Food & Drink Grannies gone wild

Ladies who lunch eat adventurously at Pam's Patio Kitchen

I may be at the top of a slippery slope, but here goes: Sometimes you can tell what kind of food to expect at a restaurant by observing the diners. On my first visit to Pam's Patio Kitchen, I was the only single male over age 18 or so; the remainder of the crowded dining room was filled with lunching ladies. No offense, but this is usually not a thrill-seeking audience. At a subsequent evening sojourn, a bus carrying retirees from Air Force Village II pulled up just as I was seated. They looked a sprightly lot, and many were no doubt sophisticated world travelers, but the immediate, involuntary reaction was that they had come expecting predictable food. (I know, I'm getting into deep trouble here.) And then the guy in shorts, with the astonishing tattoos from ankle to who-knows-where, arrived to blow everything out of the water. Add to this Pam's funky logo and artwork by bad-boy Robert Tatum, and all my preconceived notions of Pam's were confounded. So much for stereotypes.

Pam's dining area is decorated with artworks by painter Robert Tatum. (Photos by Mark Greenberg)

In my feeble defense, the lunch menu reads conventionally, too, but the food on the plate is something else altogether: Pam believes in big flavor and every bite furthers that philosophy. I started with a daily-special gazpacho, noting first the texture - no wimpy, watery gruel here, but a chunky, salsa-like tomato blend. The flavors support the texture with vinegary tartness, reinforced by bits of lemon peel and mitigated by chunks of zucchini. In all, quite a mouthful and very good as a dip with the house-made tortilla chips (although they came with their own dip, an equally flavorful mango-avocado salsa). Alex's Big Rip, a house-made focaccia that comes stuffed with what seems like way too many ingredients but makes each of them count: Chicken breast, feta, guacamole, marinated red onion, and house Russian dressing, far from being a cultural-culinary mish-mash, add up to a more-than-the-sum-of-its-parts masterpiece. I loved it, and it partnered well with the cold soup.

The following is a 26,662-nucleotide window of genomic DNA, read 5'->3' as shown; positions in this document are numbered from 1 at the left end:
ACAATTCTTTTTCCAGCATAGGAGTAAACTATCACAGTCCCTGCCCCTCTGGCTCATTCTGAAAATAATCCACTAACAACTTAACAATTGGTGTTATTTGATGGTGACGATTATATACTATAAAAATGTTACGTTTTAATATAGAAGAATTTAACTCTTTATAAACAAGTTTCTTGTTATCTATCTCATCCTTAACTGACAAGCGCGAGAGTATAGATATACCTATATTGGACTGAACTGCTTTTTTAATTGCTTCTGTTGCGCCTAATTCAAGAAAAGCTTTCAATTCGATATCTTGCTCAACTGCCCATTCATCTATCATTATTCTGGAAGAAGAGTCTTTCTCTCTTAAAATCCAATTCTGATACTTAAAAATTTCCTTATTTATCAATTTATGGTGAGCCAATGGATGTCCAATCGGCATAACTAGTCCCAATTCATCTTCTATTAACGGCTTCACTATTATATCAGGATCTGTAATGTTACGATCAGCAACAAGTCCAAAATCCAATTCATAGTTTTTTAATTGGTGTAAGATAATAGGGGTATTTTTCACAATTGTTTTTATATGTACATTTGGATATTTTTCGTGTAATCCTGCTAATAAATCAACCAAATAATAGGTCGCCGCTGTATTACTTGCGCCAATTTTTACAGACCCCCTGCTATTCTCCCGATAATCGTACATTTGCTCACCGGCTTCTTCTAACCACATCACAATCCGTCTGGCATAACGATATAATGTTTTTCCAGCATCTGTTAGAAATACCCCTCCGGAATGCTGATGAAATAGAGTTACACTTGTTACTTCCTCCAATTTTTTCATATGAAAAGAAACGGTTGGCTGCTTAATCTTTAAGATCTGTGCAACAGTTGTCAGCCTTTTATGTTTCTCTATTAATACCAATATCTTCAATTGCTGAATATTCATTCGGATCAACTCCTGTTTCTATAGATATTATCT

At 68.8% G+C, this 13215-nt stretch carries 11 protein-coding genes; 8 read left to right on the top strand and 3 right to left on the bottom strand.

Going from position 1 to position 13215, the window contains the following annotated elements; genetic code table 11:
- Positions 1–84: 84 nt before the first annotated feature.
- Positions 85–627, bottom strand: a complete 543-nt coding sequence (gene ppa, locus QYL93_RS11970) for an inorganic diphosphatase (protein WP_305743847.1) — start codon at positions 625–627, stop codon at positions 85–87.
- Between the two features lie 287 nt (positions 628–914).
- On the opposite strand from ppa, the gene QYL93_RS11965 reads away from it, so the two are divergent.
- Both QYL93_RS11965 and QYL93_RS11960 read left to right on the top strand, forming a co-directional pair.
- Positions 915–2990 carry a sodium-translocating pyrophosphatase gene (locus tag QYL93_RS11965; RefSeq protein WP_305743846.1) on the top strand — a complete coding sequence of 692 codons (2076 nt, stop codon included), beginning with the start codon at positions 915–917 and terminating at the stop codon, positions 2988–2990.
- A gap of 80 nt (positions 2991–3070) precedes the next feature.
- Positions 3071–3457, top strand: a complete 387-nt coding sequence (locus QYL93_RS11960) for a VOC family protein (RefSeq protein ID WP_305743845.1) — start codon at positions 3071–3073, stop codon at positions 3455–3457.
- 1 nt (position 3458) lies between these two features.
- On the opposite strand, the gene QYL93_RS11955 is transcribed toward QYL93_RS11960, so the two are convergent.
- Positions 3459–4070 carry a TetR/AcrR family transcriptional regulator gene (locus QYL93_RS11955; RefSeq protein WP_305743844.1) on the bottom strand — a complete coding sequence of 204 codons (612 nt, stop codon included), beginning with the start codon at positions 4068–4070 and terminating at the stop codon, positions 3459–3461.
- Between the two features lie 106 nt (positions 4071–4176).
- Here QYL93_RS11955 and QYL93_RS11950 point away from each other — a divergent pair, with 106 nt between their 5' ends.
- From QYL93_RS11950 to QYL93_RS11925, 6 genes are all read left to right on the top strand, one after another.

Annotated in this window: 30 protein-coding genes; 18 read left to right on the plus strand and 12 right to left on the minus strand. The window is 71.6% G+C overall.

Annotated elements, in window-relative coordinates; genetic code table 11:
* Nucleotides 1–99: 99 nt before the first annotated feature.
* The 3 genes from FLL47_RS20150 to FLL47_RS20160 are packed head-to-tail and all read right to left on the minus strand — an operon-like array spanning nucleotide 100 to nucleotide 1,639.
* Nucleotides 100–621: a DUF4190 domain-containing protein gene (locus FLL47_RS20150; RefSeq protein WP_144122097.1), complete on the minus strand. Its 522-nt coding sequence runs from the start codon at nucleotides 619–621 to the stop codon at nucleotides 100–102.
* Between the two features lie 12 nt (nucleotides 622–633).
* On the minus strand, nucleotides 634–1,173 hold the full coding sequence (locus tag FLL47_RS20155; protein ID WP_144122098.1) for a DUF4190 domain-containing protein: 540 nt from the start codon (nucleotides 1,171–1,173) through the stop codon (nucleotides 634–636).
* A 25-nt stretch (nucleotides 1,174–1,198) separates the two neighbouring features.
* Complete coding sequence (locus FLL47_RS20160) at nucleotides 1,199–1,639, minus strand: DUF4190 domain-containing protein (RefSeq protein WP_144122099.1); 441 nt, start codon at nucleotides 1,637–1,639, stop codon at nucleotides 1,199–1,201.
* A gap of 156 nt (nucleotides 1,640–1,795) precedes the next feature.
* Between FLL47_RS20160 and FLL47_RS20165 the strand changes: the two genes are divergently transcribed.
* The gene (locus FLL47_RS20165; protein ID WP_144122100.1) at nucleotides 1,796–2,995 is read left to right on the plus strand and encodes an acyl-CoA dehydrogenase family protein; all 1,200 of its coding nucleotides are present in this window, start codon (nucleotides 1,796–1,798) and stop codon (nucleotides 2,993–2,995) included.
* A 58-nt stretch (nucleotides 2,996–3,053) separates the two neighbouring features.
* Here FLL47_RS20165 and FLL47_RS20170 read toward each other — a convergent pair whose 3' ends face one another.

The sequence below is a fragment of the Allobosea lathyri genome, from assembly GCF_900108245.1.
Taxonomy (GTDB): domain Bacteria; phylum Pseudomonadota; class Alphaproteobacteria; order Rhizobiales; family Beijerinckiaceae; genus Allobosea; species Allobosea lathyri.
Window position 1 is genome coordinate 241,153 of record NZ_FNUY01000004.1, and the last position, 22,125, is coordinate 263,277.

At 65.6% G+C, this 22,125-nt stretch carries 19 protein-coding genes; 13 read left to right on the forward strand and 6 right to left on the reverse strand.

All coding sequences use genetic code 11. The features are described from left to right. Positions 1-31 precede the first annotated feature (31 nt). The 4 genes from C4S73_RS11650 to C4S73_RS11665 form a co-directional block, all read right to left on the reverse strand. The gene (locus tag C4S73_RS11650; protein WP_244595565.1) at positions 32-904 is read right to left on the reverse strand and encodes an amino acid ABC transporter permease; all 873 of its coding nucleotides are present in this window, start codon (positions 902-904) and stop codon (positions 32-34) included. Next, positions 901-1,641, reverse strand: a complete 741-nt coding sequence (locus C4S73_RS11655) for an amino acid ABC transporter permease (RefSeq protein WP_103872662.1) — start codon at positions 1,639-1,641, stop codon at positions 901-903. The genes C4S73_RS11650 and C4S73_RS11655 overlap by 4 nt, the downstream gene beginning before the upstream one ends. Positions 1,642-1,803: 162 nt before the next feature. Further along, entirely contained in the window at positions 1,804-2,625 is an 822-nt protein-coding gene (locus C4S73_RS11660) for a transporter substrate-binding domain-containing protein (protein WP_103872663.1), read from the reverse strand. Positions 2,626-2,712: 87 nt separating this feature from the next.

I probably shouldn't admit to loving the lascivious lemon bar I had for dessert, but I did spread the experience out over a day. Pam admits to being the dessert queen, but her cheery demeanor also reigns behind the cash register where, as an extension of her love for food, she works the crowd.

Thai beef steak and romaine salad, Alex's Big Rip sandwich, Gaspacho, and homemade strawberry lemonade.

Claire's Turkey Avocado with cream cheese, sprouts, and baby spinach, and Ryan's Hot Italian Roast Beef Sub with toasted provolone and marinated red onion are typical of her sandwich offerings. Normally benign luncheon salads get sneakily creative with the likes of Thai Beef Steak and Romaine served over steamed jasmine rice, and Chinese Chicken Salad with rice noodles, cilantro, toasted almonds, and a sesame-ginger dressing. Evening salads are equally inventive, and a pear and Gorgonzola model with mixed greens, toasted pecans, and a sesame seed dressing was, frankly, fantastic - all it needed was a bigger plate to better show it off.

Pam's Patio Cafe

11826 Wurzbach
at Lockhill-Selma
(The Elms)

11am-3pm Tue-Sat;
5-9pm Fri & Sat

Price Range: $5-17
Credit cards
Wheelchair accessible

Pam's is open for dinner only on Friday and Saturday, which may coincide with performances at the Steven Stoli Playhouse upstairs. The menu is expanded for these adventures, and more clues to the restaurant's latent, globe-trotting-gourmet aspirations are apparent upon inspection. You don't have to look too hard to pick out the Shrimp Nikko with lemon-butter sauce, the poblano chicken on penne pasta, or the wok-cooked spicy shrimp with garlic, ginger, and chile. The wok looms large in Pam's creations; it's also used for the Salmon Pomodoro, a dish that sounded so good it convinced me to relax my boycott of farm-raised salmon. The accompanying ingredients - sun-dried tomato, capers, fresh tomato, marinated red onion, and fresh basil leaves - alone would have made the fish wonderful. But searing it in a super-hot wok with a hint of olive oil was a spectacularly good way of getting the desired, flaky texture with a crisp, almost charred exterior. This was sensational salmon, and its side of lightly cooked spinach with garlic, olive oil and wine didn't pale by comparison. The short wine list yields a pinot perfect for the plate.

I must confess to another dessert. Spurning chocolate cake any mom would be happy to claim, I selected a modest-sounding blueberry tart. Topped with cooked and fresh blueberries and accented with a cinnamon-spiked streusel, the tart turned out to be anything but self-effacing in its exquisitely buttery crust. Such fare may be why Pam and her husband are looking for a bigger place with better parking than The Elms has to offer. That's fine by me, as long as bigger doesn't mean blander - perhaps another stereotype to be skewered.


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